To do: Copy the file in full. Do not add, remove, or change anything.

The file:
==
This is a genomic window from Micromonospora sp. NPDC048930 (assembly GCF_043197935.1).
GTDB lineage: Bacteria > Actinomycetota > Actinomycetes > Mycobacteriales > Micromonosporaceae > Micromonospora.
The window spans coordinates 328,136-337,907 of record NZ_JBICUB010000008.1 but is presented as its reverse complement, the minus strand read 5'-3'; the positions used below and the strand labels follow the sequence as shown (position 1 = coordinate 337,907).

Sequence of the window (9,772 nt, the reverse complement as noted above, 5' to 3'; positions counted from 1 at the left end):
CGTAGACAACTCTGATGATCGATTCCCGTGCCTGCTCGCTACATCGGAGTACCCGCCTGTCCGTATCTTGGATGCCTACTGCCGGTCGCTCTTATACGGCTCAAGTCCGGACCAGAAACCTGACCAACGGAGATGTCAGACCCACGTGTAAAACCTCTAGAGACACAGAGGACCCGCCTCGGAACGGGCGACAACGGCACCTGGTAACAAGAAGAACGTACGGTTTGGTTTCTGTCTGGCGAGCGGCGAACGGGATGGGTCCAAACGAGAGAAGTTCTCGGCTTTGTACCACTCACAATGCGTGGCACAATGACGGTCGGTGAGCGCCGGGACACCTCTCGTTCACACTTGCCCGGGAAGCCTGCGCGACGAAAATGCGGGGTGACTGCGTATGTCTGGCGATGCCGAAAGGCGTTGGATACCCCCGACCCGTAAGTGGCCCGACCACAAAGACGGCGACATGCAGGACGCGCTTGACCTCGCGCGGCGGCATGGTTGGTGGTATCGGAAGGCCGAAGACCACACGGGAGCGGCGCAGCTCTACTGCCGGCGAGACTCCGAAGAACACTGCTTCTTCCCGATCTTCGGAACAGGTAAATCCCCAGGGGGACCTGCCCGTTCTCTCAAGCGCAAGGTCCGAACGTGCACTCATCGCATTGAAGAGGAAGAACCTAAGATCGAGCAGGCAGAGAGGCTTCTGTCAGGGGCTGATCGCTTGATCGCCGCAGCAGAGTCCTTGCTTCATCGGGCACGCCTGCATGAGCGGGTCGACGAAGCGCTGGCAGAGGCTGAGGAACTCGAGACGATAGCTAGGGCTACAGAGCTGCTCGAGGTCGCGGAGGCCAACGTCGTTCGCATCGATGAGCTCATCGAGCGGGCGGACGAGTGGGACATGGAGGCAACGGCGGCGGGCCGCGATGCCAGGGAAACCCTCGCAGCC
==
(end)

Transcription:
This is a genomic window from Micromonospora sp. NPDC048930 (assembly GCF_043197935.1).
GTDB lineage: Bacteria > Actinomycetota > Actinomycetes > Mycobacteriales > Micromonosporaceae > Micromonospora.
The window spans coordinates 328,136-337,907 of record NZ_JBICUB010000008.1 but is presented as its reverse complement, the minus strand read 5'-3'; the positions used below and the strand labels follow the sequence as shown (position 1 = coordinate 337,907).

Sequence of the window (9,772 nt, the reverse complement as noted above, 5' to 3'; positions counted from 1 at the left end):
CGTAGACAACTCTGATGATCGATTCCCGTGCCTGCTCGCTACATCGGAGTACCCGCCTGTCCGTATCTTGGATGCCTACTGCCGGTCGCTCTTATACGGCTCAAGTCCGGACCAGAAACCTGACCAACGGAGATGTCAGACCCACGTGTAAAACCTCTAGAGACACAGAGGACCCGCCTCGGAACGGGCGACAACGGCACCTGGTAACAAGAAGAACGTACGGTTTGGTTTCTGTCTGGCGAGCGGCGAACGGGATGGGTCCAAACGAGAGAAGTTCTCGGCTTTGTACCACTCACAATGCGTGGCACAATGACGGTCGGTGAGCGCCGGGACACCTCTCGTTCACACTTGCCCGGGAAGCCTGCGCGACGAAAATGCGGGGTGACTGCGTATGTCTGGCGATGCCGAAAGGCGTTGGATACCCCCGACCCGTAAGTGGCCCGACCACAAAGACGGCGACATGCAGGACGCGCTTGACCTCGCGCGGCGGCATGGTTGGTGGTATCGGAAGGCCGAAGACCACACGGGAGCGGCGCAGCTCTACTGCCGGCGAGACTCCGAAGAACACTGCTTCTTCCCGATCTTCGGAACAGGTAAATCCCCAGGGGGACCTGCCCGTTCTCTCAAGCGCAAGGTCCGAACGTGCACTCATCGCATTGAAGAGGAAGAACCTAAGATCGAGCAGGCAGAGAGGCTTCTGTCAGGGGCTGATCGCTTGATCGCCGCAGCAGAGTCCTTGCTTCATCGGGCACGCCTGCATGAGCGGGTCGACGAAGCGCTGGCAGAGGCTGAGGAACTCGAGACGATAGCTAGGGCTACAGAGCTGCTCGAGGTCGCGGAGGCCAACGTCGTTCGCATCGATGAGCTCATCGAGCGGGCGGACGAGTGGGACATGGAGGCAACGGCGGCGGGCCGCGATGCCAGGGAAACCCTCGCAGCC